Courtney Barnett: how I eat

The Melbourne musician on pizza delivery, her addiction to two-minute noodles and making Obama’s playlist.
Courtney Barnett

Photo: Mia Mala McDonald

What kind of food do you eat when you’re on the road?

Yesterday, I ate a burrito from a 24-hour burrito restaurant. I eat mostly vegetarian. I love vegetables and often there are no vegetables or salads. I’d be happy with a big plate of broccoli, but I find myself eating hot chips a lot as a substitute. It takes a bit of extra effort to eat well and find out where the good places are. A lot of the time, I don’t like to eat before I play, because I get too nervous, so I find myself not having dinner until one or two o’clock in the morning when we finish playing. Obviously, by then, everything is closed and the only option is a Domino’s.

You used to deliver pizzas. What was that like?

I really liked it. It was fun. I’d get to drive around in my car and listen to the radio. I probably drove back to the shop a bit slower than I needed to. On my first night, I became lost – this was before iPhones, and I didn’t have a road map. There was one place I went to that was like a scene from a horror movie with a flickering fluoro light and blood on the staircase. I was young, and by myself, so I was really scared. But otherwise, it was great – people give you tips.

You started playing music at age 10. How did you first get your hands on a guitar?

It was tricky. I kept asking for one, but they’re expensive, and I had to borrow them off family, friends or neighbours. I had a next-door neighbour who had a guitar and he’d sometimes let me borrow it for a day or two. A family friend gave me a long-term loan of a half-broken guitar and I learnt on that. After I proved to my parents that it wasn’t just a phase that I was going through, we combined a couple of Christmas and birthday presents over the years and I got one.

Photo: Pooneh Ghana

Your first gigs were open-mic nights in Hobart. What helped with your nerves in those early appearances?

I’ve always been a nervous performer. I get better the more I do it, and overcoming that challenge is quite satisfying. I did my first open-mic night in front of friends, but sometimes that can be more nerve-racking than playing to strangers. I just kept on persevering.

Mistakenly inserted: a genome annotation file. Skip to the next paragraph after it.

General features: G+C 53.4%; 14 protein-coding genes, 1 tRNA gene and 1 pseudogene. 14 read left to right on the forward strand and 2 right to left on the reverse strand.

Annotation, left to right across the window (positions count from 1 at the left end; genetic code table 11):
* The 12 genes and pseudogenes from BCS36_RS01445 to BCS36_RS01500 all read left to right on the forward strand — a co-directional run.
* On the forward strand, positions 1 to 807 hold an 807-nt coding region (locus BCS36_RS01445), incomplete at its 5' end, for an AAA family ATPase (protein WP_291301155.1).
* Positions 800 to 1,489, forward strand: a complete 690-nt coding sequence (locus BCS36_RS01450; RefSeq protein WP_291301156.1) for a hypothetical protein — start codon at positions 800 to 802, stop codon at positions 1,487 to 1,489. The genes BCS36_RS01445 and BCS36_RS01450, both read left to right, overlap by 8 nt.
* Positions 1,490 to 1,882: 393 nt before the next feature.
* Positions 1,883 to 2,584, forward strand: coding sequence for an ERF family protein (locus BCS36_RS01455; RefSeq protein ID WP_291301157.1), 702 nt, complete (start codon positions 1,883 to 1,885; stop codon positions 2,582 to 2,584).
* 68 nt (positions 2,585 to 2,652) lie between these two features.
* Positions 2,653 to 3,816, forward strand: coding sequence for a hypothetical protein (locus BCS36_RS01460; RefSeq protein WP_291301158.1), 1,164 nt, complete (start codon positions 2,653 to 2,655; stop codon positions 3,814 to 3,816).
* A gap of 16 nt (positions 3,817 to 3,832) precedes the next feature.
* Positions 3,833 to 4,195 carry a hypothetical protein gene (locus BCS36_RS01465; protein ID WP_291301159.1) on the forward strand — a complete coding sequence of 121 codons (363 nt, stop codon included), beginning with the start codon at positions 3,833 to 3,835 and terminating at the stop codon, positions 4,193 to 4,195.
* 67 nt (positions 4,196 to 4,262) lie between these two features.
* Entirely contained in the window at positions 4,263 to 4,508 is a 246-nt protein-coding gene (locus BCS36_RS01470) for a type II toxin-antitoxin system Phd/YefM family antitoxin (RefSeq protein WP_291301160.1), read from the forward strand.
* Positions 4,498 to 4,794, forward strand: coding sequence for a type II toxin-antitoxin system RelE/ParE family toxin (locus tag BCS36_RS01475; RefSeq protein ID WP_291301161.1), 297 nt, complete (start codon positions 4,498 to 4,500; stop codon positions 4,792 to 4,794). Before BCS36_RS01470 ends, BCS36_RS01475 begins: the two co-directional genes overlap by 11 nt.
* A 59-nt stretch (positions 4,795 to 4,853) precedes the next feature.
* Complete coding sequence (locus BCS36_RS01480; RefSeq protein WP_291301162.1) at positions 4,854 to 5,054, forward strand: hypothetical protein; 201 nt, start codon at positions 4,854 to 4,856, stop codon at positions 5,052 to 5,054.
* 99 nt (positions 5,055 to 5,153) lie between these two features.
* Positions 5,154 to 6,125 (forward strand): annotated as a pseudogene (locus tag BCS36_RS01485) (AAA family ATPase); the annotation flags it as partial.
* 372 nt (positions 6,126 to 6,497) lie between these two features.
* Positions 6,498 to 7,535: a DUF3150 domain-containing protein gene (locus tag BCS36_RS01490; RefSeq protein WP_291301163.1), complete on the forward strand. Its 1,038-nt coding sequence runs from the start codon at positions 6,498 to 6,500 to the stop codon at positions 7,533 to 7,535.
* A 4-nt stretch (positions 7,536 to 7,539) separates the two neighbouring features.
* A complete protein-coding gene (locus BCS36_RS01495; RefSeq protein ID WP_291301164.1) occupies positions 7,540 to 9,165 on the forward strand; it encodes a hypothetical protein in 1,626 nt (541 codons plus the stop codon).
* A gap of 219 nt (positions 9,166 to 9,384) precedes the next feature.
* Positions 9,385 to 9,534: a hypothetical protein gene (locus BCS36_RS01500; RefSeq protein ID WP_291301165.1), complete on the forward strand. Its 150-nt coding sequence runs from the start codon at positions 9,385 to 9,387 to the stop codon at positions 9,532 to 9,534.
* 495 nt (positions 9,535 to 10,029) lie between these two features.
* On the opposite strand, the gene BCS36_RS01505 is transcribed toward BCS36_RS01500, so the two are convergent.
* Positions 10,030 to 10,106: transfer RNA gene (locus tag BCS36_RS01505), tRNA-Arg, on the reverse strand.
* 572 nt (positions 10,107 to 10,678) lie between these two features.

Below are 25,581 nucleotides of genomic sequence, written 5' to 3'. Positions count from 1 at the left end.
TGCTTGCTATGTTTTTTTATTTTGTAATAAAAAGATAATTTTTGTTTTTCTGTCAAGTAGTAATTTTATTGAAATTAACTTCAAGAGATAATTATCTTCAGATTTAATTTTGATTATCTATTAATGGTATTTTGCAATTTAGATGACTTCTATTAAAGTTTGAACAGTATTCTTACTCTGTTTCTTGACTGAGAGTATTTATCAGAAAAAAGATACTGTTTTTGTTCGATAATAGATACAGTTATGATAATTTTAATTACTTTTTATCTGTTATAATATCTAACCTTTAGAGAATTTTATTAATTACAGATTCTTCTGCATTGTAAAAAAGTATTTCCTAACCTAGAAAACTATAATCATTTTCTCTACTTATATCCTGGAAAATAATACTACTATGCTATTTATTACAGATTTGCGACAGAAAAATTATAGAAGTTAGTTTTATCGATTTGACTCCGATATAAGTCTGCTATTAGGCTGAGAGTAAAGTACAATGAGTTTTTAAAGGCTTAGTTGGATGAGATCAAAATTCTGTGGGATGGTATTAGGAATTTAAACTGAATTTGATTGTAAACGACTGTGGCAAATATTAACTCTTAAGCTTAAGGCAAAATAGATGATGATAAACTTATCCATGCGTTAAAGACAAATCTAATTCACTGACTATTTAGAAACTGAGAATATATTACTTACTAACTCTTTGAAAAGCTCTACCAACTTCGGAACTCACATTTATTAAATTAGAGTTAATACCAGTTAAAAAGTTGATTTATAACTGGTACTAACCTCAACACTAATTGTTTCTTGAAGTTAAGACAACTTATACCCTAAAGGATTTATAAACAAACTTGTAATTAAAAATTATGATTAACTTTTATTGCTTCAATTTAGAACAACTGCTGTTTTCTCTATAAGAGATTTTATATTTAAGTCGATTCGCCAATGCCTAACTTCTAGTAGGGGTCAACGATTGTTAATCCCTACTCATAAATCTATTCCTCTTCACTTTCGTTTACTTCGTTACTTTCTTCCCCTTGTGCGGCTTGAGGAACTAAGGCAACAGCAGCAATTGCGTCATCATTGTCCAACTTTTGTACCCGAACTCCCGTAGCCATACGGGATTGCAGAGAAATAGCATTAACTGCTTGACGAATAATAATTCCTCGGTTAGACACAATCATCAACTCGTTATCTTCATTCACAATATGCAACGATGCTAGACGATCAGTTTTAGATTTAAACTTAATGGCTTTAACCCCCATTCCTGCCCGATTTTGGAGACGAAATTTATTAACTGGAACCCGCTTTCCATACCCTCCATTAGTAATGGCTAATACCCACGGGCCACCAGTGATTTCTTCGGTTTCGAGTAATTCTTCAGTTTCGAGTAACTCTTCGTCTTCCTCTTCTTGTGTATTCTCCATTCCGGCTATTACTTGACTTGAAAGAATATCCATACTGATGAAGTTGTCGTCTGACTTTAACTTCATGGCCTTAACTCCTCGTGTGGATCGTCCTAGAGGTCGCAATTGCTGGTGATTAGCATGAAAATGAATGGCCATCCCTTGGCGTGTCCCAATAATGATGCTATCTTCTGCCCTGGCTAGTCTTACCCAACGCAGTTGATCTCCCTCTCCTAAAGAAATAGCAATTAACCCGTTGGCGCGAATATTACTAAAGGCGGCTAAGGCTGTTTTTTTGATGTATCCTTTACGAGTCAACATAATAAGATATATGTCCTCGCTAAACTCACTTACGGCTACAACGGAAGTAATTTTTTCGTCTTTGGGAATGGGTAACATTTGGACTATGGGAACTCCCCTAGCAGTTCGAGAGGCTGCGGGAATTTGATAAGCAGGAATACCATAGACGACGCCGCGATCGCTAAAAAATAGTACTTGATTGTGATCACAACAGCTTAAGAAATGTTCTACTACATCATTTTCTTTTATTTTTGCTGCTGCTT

Prior to your first American tour, you’d never left Australia. What’s it like now to travel the world playing sell-out shows?

It’s great. I consider myself incredibly lucky to be able to travel. In the last few years, I’ve been to so many places that I never thought I would go to. You know after school, when people would do gap years and goackpacking? I didn’t do that. I already had a job and went to university. Travelling seemed like such a far-off thing.

What was it like discovering you’d made President Obama’s summer playlist?

It just popped up in my social media feed – just a news article about it. I think he’s incredible so it’s very flattering. And I would love to believe that it was him that put the playlist together. If he does listen to my music, I’m incredibly honoured.

Is food something you think about a lot?

I have a lot of songs about food. It’s just there in our lives, and in a way, our days revolve around it. It’s one of those topics that’s always on people’s minds.

You started the award-winning Milk! Records label with help from your grandmother. Did you have a strong musical relationship with her?

A little bit. My grandmother was more into jazz and she enjoys a lot of classical music, so we’d talk about that.

Photo: Ian Laidlaw

You run the label with your long-term partner, musician Jen Cloher. Years before your relationship, though, when you were in high school, you saw her play at Falls Festival and yelled out “will you marry me?”

I did do that. I was a fan and I was excited. She’s incredible and has now taken over as label manager. She’s super busy, writing her own songs. She’s an inspiring person.

**Now you’re an award-winning musician with international hit records. What kept you going when success seemed far


I didn’t think there was another option. Music is what I like doing. I wasn’t really thinking about “success” success. I wanted people to hear the songs I was singing. But every day is another step in some direction. So I just kept moving forward.

You once wrote a song called “Three Packs a Day” about your addiction to two-minute noodles. How’s your relationship with instant ramen these days?

It’s like a special treat, which I have every now and then.

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